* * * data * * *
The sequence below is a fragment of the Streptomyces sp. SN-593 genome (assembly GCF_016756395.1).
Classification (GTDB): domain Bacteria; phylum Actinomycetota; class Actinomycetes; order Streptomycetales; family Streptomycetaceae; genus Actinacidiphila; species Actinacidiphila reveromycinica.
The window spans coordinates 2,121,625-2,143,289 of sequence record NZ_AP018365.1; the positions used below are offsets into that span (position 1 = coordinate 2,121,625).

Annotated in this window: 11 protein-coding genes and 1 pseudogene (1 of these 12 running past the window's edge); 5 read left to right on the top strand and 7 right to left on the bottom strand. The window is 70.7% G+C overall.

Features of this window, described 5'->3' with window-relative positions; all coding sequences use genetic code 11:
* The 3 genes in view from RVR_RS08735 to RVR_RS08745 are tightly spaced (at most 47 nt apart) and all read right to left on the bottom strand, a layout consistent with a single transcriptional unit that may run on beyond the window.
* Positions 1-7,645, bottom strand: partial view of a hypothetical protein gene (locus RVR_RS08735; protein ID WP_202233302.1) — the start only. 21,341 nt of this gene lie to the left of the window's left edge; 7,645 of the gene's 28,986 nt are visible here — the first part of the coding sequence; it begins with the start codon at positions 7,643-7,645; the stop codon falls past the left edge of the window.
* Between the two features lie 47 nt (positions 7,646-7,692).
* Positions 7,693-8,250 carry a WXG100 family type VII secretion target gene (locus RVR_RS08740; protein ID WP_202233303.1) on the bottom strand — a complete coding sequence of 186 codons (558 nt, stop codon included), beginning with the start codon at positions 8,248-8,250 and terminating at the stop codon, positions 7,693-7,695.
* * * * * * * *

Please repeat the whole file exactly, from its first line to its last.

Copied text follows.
The sequence below is a fragment of the Streptomyces sp. SN-593 genome (assembly GCF_016756395.1).
Classification (GTDB): domain Bacteria; phylum Actinomycetota; class Actinomycetes; order Streptomycetales; family Streptomycetaceae; genus Actinacidiphila; species Actinacidiphila reveromycinica.
The window spans coordinates 2,121,625-2,143,289 of sequence record NZ_AP018365.1; the positions used below are offsets into that span (position 1 = coordinate 2,121,625).

Annotated in this window: 11 protein-coding genes and 1 pseudogene (1 of these 12 running past the window's edge); 5 read left to right on the top strand and 7 right to left on the bottom strand. The window is 70.7% G+C overall.

Features of this window, described 5'->3' with window-relative positions; all coding sequences use genetic code 11:
* The 3 genes in view from RVR_RS08735 to RVR_RS08745 are tightly spaced (at most 47 nt apart) and all read right to left on the bottom strand, a layout consistent with a single transcriptional unit that may run on beyond the window.
* Positions 1-7,645, bottom strand: partial view of a hypothetical protein gene (locus RVR_RS08735; protein ID WP_202233302.1) — the start only. 21,341 nt of this gene lie to the left of the window's left edge; 7,645 of the gene's 28,986 nt are visible here — the first part of the coding sequence; it begins with the start codon at positions 7,643-7,645; the stop codon falls past the left edge of the window.
* Between the two features lie 47 nt (positions 7,646-7,692).
* Positions 7,693-8,250 carry a WXG100 family type VII secretion target gene (locus RVR_RS08740; protein ID WP_202233303.1) on the bottom strand — a complete coding sequence of 186 codons (558 nt, stop codon included), beginning with the start codon at positions 8,248-8,250 and terminating at the stop codon, positions 7,693-7,695.